(MENAFN - Jordan Times) Italian finance police recovered six billion euros (7.9 billion) in unpaid taxes in the first four months of the year and snared more than 2,000 people in a drive to plug a hole in Rome's finances.
"The biggest peaks in evasion were in the wholesale and retail sector [almost 25 per cent of the total], the construction business, the manufacturing business... and housing and catering industries," a police statement pointed out.
Tax evaders "were living the good life at the expense of businesses that respect the rules... flaunting powerful cars, dream villas and riches accumulated over years of dishonesty, while using services they did not pay for," it said.
Among the businesses caught were a ski resort in the Aosta Valley, a wedding photography company in Venice, cabaret theatres and a bowling centre in Rome, as well as a hotel owner in Grado who said he "forgot" to pay taxes.
A renowned cake shop in Reggio Calabria failed to declare an income of 400,000 euros over two years and used black-market labour, the police indicated.
A man in Avellino near Naples was found by police to be running a car dealership out of his house, including a showroom in his front garden.
One woman nabbed by police had no declared income but went around in two Porsches, owned a "Hollywood-like villa" and went on "super-luxury holidays", the police said, adding that she in fact secretly worked as a consultant.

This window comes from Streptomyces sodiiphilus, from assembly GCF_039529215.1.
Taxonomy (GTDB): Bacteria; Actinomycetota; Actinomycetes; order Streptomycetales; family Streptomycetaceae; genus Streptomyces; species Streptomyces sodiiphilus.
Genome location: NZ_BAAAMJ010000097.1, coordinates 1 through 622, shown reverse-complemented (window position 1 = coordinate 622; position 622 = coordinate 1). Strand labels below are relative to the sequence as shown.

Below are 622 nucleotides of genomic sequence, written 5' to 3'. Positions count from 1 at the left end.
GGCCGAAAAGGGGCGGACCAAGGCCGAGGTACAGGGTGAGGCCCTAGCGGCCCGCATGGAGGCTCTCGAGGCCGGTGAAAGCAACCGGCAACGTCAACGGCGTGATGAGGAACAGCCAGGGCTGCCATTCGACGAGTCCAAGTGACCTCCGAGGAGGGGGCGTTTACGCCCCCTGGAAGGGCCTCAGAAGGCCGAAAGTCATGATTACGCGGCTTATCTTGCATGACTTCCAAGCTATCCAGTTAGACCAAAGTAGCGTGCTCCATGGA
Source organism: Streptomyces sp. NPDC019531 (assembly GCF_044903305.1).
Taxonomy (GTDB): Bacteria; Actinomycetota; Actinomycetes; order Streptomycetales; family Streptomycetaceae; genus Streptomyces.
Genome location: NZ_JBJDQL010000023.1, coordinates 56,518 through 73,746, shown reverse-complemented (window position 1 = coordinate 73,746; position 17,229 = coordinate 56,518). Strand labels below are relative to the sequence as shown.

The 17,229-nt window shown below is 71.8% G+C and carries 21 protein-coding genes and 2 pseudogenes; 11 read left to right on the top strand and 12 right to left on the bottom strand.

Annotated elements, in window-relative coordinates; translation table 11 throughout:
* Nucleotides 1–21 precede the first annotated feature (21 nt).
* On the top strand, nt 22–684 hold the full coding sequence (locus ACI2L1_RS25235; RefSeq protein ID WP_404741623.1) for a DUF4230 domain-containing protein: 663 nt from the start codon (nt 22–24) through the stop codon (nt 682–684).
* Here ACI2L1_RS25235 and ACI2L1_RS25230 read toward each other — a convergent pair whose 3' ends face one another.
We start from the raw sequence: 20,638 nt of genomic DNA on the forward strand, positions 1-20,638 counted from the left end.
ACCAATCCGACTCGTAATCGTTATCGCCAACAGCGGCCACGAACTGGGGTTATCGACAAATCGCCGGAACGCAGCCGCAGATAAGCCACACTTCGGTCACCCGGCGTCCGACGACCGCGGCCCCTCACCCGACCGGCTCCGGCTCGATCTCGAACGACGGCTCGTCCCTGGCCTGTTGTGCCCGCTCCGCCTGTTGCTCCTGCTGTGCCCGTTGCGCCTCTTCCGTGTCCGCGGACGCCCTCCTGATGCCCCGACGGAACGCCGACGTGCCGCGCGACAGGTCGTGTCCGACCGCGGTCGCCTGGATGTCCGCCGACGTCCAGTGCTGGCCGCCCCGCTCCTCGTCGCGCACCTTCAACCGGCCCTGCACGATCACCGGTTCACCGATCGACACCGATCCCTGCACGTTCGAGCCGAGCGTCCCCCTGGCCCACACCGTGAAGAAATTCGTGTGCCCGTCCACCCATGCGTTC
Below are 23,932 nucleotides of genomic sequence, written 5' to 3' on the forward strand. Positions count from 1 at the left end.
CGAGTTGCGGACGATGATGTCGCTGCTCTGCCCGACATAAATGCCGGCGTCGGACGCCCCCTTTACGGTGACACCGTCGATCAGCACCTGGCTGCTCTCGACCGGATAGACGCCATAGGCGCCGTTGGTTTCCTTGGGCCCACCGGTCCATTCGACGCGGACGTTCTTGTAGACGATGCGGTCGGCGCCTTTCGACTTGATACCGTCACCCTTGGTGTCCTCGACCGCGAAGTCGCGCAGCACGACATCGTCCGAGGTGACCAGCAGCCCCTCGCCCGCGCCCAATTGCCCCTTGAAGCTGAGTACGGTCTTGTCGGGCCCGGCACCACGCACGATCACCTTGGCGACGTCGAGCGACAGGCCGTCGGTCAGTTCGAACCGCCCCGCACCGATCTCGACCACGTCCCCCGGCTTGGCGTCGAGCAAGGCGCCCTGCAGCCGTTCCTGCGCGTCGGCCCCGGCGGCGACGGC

Separately, Italian banks are launching cheap current accounts for low-income households and pensioners as a government crackdown on tax evasion limits the amount of payments that can be made in cash.
Prime Minister Mario Monti's technocrat government has introduced a 1,000 euro ceiling for all cash transactions in a move to curb under-the-counter payments in a country where dentists, masons and plumbers often offer discounts for bills settled in cash.
Tax evasion in Italy is worth an estimated 120 billion euros a year. Italian Banking Association (ABI) estimates that 850,000 pensioners in Italy do not have a bank account.
An estimated 850,000 pensioners in Italy do not have a bank account according to the country's banking association.
The government's move - flagged some weeks ago and formally launched on Tuesday - has caused an outcry among low-earning Italians who are now being forced to open a bank account to receive payments above the 1,000 euro limit.